WASHINGTON -- House Republicans were outraged when President Barack Obama acted without their approval -- in fact, despite their explicit opposition -- on immigration. Now they have to contend with their own party's presumptive nominee promising to do the same thing.
GOP presidential candidate Donald Trump vowed again Monday to indefinitely ban Muslims from entering the U.S. after a deadly mass shooting at an Orlando gay nightclub, carried out by an American-born man who authorities say expressed loyalty to Islamic extremists. For the first time, Trump argued that he would have the authority to impose a sweeping ban like that with or without congressional approval.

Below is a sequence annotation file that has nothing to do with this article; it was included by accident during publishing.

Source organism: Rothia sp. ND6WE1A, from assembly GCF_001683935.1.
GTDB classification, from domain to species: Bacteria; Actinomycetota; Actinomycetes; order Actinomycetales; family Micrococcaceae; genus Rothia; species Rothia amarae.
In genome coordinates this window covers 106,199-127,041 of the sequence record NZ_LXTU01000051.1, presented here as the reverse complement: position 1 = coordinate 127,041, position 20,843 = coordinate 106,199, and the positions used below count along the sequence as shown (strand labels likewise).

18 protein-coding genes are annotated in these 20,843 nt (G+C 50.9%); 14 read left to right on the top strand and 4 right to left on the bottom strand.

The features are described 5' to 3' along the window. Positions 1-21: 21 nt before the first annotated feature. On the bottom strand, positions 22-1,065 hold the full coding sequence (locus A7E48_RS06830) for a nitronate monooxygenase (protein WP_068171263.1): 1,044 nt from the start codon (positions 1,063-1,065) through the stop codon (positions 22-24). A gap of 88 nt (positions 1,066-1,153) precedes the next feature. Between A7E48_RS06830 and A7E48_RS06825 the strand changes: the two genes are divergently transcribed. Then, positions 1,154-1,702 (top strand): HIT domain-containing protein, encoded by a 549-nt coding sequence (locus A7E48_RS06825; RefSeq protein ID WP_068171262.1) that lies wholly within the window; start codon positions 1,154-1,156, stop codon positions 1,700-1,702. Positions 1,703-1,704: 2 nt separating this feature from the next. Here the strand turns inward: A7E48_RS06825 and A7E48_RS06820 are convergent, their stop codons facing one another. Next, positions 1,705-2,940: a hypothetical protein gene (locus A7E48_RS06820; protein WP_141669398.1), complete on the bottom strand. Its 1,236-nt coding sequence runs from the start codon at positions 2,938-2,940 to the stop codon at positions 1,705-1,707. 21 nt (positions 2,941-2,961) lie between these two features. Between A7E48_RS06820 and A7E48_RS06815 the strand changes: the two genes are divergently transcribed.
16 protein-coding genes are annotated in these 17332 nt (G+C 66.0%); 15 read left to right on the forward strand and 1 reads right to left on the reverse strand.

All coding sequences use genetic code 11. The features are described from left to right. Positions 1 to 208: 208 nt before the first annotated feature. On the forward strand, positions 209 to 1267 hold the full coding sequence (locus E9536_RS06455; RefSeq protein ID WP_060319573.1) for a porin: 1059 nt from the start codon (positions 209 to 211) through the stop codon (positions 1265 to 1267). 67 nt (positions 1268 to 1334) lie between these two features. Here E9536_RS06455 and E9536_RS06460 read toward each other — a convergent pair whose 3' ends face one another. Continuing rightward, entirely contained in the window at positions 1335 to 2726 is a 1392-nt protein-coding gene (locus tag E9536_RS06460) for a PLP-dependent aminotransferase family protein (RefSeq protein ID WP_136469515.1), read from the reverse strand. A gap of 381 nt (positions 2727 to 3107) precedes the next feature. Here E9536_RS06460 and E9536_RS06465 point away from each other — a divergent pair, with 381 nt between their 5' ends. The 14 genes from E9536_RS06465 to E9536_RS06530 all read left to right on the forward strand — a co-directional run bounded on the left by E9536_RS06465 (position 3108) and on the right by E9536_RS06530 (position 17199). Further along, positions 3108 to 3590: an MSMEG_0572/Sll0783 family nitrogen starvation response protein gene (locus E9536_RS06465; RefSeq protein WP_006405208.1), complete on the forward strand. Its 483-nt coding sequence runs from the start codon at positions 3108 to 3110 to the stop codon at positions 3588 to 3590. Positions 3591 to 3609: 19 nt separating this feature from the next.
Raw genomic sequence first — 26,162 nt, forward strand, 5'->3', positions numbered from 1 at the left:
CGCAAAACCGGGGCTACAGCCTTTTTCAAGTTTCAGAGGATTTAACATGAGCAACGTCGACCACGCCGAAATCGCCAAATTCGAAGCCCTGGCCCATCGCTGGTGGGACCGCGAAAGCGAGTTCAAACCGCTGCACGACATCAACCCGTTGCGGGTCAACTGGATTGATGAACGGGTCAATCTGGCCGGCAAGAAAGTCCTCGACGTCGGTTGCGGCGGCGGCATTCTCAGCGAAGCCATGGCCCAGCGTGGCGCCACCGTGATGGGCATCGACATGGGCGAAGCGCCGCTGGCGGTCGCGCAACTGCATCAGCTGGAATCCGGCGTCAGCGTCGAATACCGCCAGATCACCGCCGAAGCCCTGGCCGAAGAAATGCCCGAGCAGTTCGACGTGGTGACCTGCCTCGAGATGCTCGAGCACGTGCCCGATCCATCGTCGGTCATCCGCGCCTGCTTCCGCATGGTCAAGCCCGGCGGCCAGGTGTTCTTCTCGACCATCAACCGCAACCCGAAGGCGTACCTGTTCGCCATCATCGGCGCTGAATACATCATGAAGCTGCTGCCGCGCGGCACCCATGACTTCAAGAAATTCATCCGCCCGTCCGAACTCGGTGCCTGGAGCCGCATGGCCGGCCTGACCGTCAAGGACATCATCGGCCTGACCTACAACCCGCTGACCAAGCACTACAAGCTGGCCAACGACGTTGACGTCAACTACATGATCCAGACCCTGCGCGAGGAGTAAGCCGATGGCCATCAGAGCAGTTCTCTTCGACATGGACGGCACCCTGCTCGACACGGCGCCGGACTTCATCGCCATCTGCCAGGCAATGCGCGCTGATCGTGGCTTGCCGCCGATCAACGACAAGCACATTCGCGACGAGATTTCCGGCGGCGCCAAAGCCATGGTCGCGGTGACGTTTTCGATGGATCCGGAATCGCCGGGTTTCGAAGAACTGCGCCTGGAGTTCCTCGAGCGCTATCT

"The immigration laws of the United States give the president powers to suspend entry into the country of any class of persons," he said at a Monday event. “I will suspend immigration from areas of the world where there is a proven history of terrorism against the United States, Europe or our allies, until we fully understand how to end these threats.”
It's doubtful Republican leaders would ever give him that authority, considering they've condemned his statements about banning Muslim visitors and immigrants. But Trump's proposal has put GOP lawmakers in a sticky spot: They have spent years opposing Obama's executive actions on immigration and even joined a lawsuit to stop him, based on the argument that he was overstepping his constitutional authority. So what do they do with a presumptive nominee who seems as eager to bypass them as they say Obama is?
The Huffington Post asked a number of Republicans on Tuesday if they thought a President Trump could unilaterally ban Muslims from entering the country. Most of them bristled.